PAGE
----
Four Risks on Which Hotel Casinos Can't Gamble
By Sean Young Associate Vice President, Distinguished Programs | January 05, 2020
Owners of hotels face numerous risks on a daily basis, but for operators of hotel casinos, the amount of risk exposure rises faster than a progressive jackpot on a slot machine.
From an insurance standpoint, casino hotels turn the tables on the traditional hotel risk management equation. Limited service or mid-scale, business class hotels tend to be transient, with guests checking in and out constantly. Even when they're on site, guests at these hotels perpetually prepare to leave, whether it's to visit with family, enjoy a lunch date, catch a movie or head to a business meeting. That's why these hotel classes tailor their services around efficiency.
But with hotel casinos, the opposite is true. Here, the casino is the biggest attraction. That means guests stay on site longer, which raises overall risks. Hotel casinos almost always also include bars and live entertainment. Alcohol increases risks for on-site incidents and altercations, as well as off-site liquor liability. And an events center means mass gatherings, a hot-button issue for insurers with the 2017 Mandalay Bay shooting still fresh in everyone's minds.
Not all risks are equal. Let's explore the four biggest risks hotel casinos face:
1. Wrongful Actions From Vendors
Almost every hotel casino contracts with transportation firms and security companies. They also may partner with vendors to provide additional activities for guests-everything from scuba driving and snowmobiling to helicopter rides or airplane tours, depending on your location and climate.
When an incident happens involving any of these vendors, hotel casinos often believe they have no risk exposure. But the truth is far different. Countless claims incidents have demonstrated where hotel casinos get pulled into a lawsuit involving wrongful actions from a third-party vendor. And most of these claims come with exorbitant price tags.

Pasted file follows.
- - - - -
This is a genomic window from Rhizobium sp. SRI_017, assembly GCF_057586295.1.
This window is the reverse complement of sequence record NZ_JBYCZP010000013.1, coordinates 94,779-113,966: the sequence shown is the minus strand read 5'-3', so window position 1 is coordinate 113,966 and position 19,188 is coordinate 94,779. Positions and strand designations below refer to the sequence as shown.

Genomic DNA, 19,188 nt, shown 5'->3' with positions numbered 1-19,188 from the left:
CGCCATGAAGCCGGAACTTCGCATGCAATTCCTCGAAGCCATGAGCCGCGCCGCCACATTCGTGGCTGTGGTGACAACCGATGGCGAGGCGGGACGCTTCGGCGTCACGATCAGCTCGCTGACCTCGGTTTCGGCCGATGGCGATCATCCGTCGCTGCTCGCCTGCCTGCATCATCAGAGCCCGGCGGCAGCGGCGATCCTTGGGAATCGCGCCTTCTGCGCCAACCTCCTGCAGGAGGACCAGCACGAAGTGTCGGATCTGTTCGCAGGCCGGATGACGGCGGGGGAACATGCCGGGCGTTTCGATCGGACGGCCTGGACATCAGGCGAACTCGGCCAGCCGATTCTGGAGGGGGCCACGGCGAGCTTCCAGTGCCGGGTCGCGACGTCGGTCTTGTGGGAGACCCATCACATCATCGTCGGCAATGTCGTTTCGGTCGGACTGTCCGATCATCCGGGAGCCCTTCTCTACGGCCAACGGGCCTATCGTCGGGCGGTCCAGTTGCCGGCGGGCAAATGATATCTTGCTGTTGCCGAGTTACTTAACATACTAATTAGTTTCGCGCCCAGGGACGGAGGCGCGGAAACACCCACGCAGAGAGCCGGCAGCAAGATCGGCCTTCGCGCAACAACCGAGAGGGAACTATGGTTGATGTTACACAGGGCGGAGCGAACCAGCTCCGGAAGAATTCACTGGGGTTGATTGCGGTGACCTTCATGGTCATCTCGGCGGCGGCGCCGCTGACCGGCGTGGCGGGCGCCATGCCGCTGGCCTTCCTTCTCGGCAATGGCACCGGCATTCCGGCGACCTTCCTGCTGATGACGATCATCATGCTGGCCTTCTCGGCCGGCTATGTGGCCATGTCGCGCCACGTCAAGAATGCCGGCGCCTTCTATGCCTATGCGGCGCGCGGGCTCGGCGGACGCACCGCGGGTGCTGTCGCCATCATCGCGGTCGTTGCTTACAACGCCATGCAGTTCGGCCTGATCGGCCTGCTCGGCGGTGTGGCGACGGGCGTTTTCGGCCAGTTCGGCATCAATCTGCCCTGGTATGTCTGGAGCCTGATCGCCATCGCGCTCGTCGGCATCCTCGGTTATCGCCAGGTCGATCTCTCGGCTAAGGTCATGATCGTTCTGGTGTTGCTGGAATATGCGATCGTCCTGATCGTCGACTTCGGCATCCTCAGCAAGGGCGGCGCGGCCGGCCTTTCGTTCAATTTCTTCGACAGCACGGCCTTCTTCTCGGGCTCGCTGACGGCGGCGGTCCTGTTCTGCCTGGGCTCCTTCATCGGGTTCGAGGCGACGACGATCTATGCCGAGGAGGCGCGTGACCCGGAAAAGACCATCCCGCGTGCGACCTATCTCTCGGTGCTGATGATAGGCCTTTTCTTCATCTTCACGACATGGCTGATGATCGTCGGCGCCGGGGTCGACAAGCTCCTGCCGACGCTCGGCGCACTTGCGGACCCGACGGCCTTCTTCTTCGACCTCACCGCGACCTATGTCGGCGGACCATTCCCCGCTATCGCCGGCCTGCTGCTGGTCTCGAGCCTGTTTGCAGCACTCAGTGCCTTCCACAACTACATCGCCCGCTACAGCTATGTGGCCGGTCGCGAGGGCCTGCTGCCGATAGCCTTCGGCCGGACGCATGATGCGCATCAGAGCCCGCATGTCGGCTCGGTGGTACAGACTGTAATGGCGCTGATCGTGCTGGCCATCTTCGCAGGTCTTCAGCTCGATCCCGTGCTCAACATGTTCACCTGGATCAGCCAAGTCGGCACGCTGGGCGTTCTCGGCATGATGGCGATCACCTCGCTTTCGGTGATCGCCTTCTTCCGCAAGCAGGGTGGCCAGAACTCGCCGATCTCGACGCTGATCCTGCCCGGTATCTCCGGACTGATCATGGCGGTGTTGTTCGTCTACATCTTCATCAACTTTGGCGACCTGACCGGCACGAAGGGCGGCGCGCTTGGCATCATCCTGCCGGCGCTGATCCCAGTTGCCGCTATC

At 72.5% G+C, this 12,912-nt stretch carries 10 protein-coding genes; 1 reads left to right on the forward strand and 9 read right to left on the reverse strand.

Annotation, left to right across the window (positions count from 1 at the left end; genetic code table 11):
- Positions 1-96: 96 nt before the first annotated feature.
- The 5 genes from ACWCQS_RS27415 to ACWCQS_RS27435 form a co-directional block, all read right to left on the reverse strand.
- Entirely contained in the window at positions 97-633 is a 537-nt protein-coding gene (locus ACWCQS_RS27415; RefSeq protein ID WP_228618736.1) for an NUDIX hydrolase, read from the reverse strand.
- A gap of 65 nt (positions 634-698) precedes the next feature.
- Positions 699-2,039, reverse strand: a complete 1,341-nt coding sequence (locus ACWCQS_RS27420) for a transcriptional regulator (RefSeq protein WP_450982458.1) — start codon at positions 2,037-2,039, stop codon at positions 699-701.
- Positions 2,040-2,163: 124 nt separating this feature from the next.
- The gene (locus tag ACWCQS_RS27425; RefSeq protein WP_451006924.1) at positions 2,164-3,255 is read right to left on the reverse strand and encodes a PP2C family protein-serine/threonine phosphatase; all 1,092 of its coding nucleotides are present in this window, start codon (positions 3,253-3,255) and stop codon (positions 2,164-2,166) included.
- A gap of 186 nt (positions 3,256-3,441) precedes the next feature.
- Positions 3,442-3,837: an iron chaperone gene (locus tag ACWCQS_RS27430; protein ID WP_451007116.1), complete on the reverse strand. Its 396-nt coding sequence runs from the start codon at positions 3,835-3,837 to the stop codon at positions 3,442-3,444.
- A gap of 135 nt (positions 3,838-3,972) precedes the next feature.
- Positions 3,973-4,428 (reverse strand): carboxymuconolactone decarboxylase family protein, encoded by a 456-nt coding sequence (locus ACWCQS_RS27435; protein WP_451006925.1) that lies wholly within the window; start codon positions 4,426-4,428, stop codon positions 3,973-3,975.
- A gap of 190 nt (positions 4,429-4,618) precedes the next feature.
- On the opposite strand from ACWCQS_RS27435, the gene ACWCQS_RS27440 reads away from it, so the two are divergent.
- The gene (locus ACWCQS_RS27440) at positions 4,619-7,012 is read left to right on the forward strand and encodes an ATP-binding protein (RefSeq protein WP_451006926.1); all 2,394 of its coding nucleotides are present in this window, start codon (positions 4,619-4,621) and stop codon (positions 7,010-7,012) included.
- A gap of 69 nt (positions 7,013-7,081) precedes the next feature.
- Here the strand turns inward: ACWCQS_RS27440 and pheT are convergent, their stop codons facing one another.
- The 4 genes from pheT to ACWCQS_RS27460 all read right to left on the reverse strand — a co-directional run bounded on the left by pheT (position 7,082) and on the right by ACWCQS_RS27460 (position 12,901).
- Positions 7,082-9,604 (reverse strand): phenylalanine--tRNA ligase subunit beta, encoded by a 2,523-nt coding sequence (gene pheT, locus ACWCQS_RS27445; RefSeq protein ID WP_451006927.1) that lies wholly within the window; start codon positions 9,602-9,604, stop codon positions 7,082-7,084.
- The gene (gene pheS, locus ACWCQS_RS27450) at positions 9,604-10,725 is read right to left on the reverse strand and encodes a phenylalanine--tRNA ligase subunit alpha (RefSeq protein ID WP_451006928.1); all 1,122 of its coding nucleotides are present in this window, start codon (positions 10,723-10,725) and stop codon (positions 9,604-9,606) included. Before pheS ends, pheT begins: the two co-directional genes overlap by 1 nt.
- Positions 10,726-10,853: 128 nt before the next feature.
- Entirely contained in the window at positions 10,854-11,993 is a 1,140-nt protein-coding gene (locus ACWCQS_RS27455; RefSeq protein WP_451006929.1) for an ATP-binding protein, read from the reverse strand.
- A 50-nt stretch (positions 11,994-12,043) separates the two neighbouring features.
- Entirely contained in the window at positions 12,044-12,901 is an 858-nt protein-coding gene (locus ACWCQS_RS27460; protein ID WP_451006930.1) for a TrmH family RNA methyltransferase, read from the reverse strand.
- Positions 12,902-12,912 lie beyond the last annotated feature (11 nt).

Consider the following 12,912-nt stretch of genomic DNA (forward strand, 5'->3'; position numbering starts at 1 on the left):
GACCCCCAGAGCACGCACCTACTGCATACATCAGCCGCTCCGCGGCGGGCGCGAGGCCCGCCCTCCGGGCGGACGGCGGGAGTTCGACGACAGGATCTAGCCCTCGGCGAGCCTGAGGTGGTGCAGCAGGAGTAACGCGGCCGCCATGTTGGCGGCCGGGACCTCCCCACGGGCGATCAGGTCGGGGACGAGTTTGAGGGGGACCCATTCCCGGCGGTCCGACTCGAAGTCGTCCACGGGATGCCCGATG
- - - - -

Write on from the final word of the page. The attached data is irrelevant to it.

Consider this example. A bus is en route to your casino, filled to the brim with passengers, when it gets into a highway accident. The crash causes injuries and, sadly, fatalities.
You may think your hotel casino won't be liable because you don't provide the transportation, or because your ad isn't on the side of that bus. But if that bus company is so much as mentioned on your hotel casino's website, listed on a printed coupon, or named on a brochure or in a promotional package (such as providing free gaming or meal vouchers to bus passengers), your facility could be liable, and lawyers will come knocking on your door.
Such exposure also affects accidents involving any third-party amenities, such as injuries or fatalities suffered on boat tours, snowmobile rides or snorkeling adventures. Even though many of these activities may be held off site, you still may be held liable. One such instance exposed a hotel to liability where it didn't even list a vendor by name – it only mentioned that guests could take part in a specific activity during their stay – yet the hotel was found liable for an accident involving that very activity.
Reduce your exposure. Any time you work with a third-party company that's connected to your hotel casino in any way, ask them to show you their certificate of insurance. Make sure it names your hotel casino as an additional insured. And don't fall for it if a vendor tells you that you're covered at the $1 million limit required by your state. A lawsuit will most likely swallow that limit whole. It's recommended hotel casinos require third-party vendors to carry very robust limits, especially for higher-risk activities. Creating this clear level of contractual risk transfer is your best defense against potentially unseen risks.
2. Event Centers and Public Gathering Spaces
Up to $800 million. That's the amount MGM Resorts International has agreed to pay to settle thousands of liability claims stemming from the 2017 mass shooting at the Route 91 Harvest Festival. While horrific mass shootings and other acts of terror occur far less frequently than assault-and-battery or slip-and-fall cases, the Las Vegas shooting has radically changed the way insurers look at public gatherings.
Today, insurers see any venue where large groups of people gather as a real hot spot. That includes, in particular, any hotel casino that features an indoor or outdoor concert hall or any other type of entertainment venue. For chief underwriting officers, providing insurance coverage for an event at this type of venue has become increasingly difficult to write. There's less capacity in the insurance space, which means higher premiums for hotel casinos. In some cases, hotel casinos may need to go to the non-admitter market, which means the coverage may not be as comprehensive as with a standard insurer.